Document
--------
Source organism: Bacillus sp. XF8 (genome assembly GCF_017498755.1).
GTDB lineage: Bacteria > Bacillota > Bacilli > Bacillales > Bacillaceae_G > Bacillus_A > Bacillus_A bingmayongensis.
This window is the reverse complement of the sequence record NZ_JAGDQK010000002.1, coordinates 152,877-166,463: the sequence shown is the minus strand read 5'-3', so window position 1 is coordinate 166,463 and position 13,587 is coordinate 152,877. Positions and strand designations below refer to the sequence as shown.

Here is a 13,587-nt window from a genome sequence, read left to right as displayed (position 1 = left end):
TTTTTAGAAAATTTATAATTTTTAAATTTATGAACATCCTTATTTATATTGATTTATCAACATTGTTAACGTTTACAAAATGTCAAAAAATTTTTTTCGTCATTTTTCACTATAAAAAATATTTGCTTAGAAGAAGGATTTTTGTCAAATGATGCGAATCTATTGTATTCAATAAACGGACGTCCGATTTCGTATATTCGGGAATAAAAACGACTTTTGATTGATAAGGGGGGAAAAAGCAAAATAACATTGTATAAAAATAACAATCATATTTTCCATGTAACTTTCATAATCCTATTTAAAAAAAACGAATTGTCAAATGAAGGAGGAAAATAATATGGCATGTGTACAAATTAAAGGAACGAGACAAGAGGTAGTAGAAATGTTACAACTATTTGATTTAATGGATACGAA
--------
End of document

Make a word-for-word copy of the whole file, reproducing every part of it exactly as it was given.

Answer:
Source organism: Bacillus sp. XF8 (genome assembly GCF_017498755.1).
GTDB lineage: Bacteria > Bacillota > Bacilli > Bacillales > Bacillaceae_G > Bacillus_A > Bacillus_A bingmayongensis.
This window is the reverse complement of the sequence record NZ_JAGDQK010000002.1, coordinates 152,877-166,463: the sequence shown is the minus strand read 5'-3', so window position 1 is coordinate 166,463 and position 13,587 is coordinate 152,877. Positions and strand designations below refer to the sequence as shown.

Here is a 13,587-nt window from a genome sequence, read left to right as displayed (position 1 = left end):
TTTTTAGAAAATTTATAATTTTTAAATTTATGAACATCCTTATTTATATTGATTTATCAACATTGTTAACGTTTACAAAATGTCAAAAAATTTTTTTCGTCATTTTTCACTATAAAAAATATTTGCTTAGAAGAAGGATTTTTGTCAAATGATGCGAATCTATTGTATTCAATAAACGGACGTCCGATTTCGTATATTCGGGAATAAAAACGACTTTTGATTGATAAGGGGGGAAAAAGCAAAATAACATTGTATAAAAATAACAATCATATTTTCCATGTAACTTTCATAATCCTATTTAAAAAAAACGAATTGTCAAATGAAGGAGGAAAATAATATGGCATGTGTACAAATTAAAGGAACGAGACAAGAGGTAGTAGAAATGTTACAACTATTTGATTTAATGGATACGAA